The British Grand Prix is very much my home race. I live near enough to Silverstone to be able to sleep in my own bed every night and there is something pleasantly familiar about the place: one such tradition is the annual Silverstone-kicking assault from F1 boss Bernie Ecclestone.

Silverstone boss Sir Jackie Stewart is never one to miss the opportunity to put out a press release and so came charging to Silverstone's defence like a knight in shining tartan and there developed a pretty silly war of words: neither man being able to grasp the concept that everyone else is bored rigid by their squabbling, although one has to say that the idea of Bernard wrapping JYS's kilt around the Scotsman's head was an amusing thought.

There are some in the F1 paddock who find JYS's taste in tartans (or lack of it perhaps) rather unbecoming but thank goodness we had a group of politicians turn up on race day to lower the tone. Comedian Rory Bremner was on the grid and bemoaned the fact that John Prescott, Britain's Deputy Prime Minister, was slopping around looking more like a bus driver than a politician.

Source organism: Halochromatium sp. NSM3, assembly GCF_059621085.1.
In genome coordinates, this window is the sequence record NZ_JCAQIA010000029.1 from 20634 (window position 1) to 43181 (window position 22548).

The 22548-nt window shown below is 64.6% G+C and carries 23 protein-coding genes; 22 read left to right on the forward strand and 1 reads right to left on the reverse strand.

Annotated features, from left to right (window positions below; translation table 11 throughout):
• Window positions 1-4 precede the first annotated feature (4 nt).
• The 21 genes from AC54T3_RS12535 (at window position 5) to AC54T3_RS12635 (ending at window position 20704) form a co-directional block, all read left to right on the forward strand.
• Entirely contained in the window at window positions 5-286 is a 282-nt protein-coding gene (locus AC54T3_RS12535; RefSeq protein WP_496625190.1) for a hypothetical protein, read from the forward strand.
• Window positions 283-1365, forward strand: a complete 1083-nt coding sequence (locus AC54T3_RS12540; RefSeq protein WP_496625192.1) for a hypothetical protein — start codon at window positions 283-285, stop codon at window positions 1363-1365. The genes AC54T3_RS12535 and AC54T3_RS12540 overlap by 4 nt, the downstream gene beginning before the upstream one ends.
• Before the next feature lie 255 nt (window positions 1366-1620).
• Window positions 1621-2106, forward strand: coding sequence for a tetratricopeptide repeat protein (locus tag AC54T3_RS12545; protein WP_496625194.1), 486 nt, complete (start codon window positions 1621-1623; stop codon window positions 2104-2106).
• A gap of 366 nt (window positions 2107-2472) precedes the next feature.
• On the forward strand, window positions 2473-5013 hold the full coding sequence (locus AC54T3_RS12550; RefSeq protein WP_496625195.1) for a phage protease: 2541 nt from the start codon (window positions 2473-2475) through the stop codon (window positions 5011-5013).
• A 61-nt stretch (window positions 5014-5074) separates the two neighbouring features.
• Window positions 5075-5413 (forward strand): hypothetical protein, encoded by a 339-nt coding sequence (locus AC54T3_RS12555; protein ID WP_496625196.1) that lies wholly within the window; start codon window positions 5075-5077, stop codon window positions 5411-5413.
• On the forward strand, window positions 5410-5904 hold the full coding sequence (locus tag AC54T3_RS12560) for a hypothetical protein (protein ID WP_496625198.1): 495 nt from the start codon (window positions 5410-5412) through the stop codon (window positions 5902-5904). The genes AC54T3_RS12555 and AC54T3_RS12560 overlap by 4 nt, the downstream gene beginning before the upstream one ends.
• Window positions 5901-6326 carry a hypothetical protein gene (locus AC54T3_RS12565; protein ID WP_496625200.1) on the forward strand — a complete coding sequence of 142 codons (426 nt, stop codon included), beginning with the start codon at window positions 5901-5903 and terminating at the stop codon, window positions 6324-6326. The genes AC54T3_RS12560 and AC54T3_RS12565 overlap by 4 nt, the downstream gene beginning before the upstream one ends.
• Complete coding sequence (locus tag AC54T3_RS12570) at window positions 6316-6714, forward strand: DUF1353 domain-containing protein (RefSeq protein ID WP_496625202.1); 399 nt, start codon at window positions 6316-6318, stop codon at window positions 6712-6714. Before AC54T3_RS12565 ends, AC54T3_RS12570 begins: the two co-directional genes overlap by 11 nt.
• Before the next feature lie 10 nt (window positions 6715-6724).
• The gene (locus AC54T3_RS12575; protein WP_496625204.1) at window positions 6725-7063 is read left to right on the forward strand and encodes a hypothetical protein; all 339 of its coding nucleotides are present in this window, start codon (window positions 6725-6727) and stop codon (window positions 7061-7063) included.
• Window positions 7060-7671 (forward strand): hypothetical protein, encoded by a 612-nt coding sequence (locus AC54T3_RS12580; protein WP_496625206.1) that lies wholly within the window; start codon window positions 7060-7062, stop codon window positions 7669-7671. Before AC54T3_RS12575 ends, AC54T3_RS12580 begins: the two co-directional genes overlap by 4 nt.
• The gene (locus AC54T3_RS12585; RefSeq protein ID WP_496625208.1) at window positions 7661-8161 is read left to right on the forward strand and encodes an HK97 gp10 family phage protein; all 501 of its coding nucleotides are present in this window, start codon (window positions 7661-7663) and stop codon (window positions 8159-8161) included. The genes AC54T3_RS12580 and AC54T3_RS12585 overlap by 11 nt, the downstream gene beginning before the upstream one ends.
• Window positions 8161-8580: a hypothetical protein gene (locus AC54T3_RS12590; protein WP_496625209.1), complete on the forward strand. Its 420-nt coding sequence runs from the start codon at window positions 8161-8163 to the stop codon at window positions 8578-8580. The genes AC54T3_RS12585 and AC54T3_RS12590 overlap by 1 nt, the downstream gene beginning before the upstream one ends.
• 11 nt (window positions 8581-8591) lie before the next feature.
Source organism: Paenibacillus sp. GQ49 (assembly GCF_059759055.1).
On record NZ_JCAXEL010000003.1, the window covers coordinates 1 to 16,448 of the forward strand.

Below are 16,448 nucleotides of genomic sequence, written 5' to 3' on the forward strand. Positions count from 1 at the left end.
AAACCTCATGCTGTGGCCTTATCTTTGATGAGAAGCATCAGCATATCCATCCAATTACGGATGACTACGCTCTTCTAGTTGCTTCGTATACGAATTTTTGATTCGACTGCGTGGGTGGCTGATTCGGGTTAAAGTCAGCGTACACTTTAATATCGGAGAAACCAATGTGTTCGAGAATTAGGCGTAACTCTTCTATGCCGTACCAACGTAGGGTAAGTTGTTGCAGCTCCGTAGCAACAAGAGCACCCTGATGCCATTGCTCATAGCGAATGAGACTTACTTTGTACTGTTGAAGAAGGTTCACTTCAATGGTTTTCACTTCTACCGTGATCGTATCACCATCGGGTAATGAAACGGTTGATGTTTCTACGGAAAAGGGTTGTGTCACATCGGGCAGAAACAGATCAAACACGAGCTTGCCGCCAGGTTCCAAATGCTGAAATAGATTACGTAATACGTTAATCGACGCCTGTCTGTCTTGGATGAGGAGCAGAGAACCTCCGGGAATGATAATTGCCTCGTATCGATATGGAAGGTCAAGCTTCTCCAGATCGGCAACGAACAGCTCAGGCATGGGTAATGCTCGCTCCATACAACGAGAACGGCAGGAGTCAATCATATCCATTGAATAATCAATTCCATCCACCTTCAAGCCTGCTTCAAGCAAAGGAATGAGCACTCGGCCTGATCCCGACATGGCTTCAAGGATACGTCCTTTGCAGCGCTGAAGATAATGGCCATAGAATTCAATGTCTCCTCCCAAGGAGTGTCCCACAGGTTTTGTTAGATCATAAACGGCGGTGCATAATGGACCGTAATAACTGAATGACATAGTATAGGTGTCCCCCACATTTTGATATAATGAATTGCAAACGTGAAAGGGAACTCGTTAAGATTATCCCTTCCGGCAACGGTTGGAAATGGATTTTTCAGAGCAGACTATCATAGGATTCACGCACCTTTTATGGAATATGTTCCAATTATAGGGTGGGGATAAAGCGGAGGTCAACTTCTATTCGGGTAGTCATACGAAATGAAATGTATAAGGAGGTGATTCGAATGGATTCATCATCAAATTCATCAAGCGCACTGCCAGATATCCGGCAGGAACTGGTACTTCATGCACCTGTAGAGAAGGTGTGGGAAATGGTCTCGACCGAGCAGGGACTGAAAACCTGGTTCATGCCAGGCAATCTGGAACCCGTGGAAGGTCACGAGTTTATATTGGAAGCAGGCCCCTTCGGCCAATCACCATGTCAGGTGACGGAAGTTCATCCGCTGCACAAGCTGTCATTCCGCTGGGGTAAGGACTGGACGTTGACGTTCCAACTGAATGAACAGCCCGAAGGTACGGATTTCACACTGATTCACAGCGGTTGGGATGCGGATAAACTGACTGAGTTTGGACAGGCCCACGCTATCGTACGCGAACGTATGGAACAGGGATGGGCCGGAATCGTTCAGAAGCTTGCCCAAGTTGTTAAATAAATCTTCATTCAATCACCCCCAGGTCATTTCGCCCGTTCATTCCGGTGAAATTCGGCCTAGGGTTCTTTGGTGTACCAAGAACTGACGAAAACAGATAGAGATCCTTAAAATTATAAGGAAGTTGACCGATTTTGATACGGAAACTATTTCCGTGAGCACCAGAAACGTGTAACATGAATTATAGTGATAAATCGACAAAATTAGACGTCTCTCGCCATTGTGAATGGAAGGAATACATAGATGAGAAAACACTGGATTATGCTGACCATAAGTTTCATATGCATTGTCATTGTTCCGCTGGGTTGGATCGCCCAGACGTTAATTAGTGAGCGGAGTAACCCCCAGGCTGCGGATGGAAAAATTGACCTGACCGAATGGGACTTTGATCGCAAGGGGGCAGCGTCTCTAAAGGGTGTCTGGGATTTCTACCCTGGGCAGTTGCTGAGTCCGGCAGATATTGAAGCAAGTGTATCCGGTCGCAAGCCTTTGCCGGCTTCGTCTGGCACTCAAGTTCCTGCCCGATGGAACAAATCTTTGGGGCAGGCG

But if sartorial splendour is all there is left to worry about there is not much wrong with Silverstone these days, thanks to the sorting-out of traffic problems, the improvement in sign posting and the general sprucing up of the place. They even had refreshments in the Media Centre. OK, it wasn't bottles of red and snacky bits but it was a lot better than the bad old days when for sustenance we chewed on team press releases, which have never been very meaty.